1. You’ve got a lovely backbend.
Guruji Pattabhis Jois would comment that students needed a strong body before they could consider making their mind strong to help them practice the other limbs of Ashtanga Yoga , and his quote of ‘Do your practice and all is coming’ became a personal mantra for the Ashtanga Yoga community worldwide . And as humans with a fundamental need to be loved us Ashtangis are not averse to a bit of ego stroking when we bust out a few bad ass asanas in front of class. There’s been a lot of blood sweat and tears gone into that bit of showboating..
2. I’ve started reading the sutras.
The Yoga Sutras of Patanjali are widely believed to be the Ashtanga Yoga bible (even Guruji would call his Ashtanga Yoga ‘Patanjali Yoga’) so when a student rocks up to class with a sutra commentary clearly on display for all to see in their yoga mat bag expect a tear or two of joy from the teacher. But do be aware, make sure you’ve got a spare couple of hours if you ever ask your teacher to elaborate on a particular sutra. We do love the sound of our pontificating voices : )
3. Can we do the chant today?
As much as Ashtangis like to show their prowess in asana we love just as much to lead our classes through a rousing chorus of ‘Vande Gurunam’
. Usually the chant is a call and response affair with the ‘teach’ up front busting through each line in a pitch perfect (they think) stylee with a real mixed bag of styles & keys coming back at them from the class. Put it this way when Guruji said ‘Do your practice and all is coming’ he meant you must practice your scales too.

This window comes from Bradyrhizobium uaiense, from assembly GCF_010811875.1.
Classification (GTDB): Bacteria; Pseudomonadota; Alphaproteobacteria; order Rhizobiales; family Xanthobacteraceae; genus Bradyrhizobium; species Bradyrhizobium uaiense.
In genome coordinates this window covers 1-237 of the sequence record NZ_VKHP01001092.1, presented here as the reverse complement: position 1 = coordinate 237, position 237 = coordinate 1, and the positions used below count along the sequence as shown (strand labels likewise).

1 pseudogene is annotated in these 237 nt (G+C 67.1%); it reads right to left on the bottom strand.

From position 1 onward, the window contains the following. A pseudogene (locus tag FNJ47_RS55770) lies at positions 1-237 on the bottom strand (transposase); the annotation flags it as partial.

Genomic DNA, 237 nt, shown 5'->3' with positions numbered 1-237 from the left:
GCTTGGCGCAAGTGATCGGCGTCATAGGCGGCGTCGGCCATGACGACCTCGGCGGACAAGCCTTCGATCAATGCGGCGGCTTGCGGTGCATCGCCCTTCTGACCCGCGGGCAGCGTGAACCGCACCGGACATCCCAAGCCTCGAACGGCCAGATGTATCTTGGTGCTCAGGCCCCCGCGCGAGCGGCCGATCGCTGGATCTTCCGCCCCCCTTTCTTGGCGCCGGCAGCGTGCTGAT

4. I’m thinking about making the jump from the led classes into the Mysore self-practice sessions.
Ahhh this one is sweet music to our ears. The true method of Ashtanga Yoga is in the ‘Mysore Style’
self-practice as first taught by Guruji and now by his grandson Sharath Jois in Mysore,South India. Students always feel a little daunted at first when they leave the comfort zone of their led class for the great unknown of self-practice, and when ‘personal space’ is invaded in an up close n personal adjustment from the teacher the student might feel they’ve made a wrong move. Slowly slowly the practice reveals it’s essence over time and students can stop hiding their cheat sheet under their mat and throw it in the bin.
5. I’ve quit my Bikram yoga practice.
No elaboration necessary ; )
Wondering what the 5 things to NEVER say to an Ashtanga Yoga teacher are ? Find out here.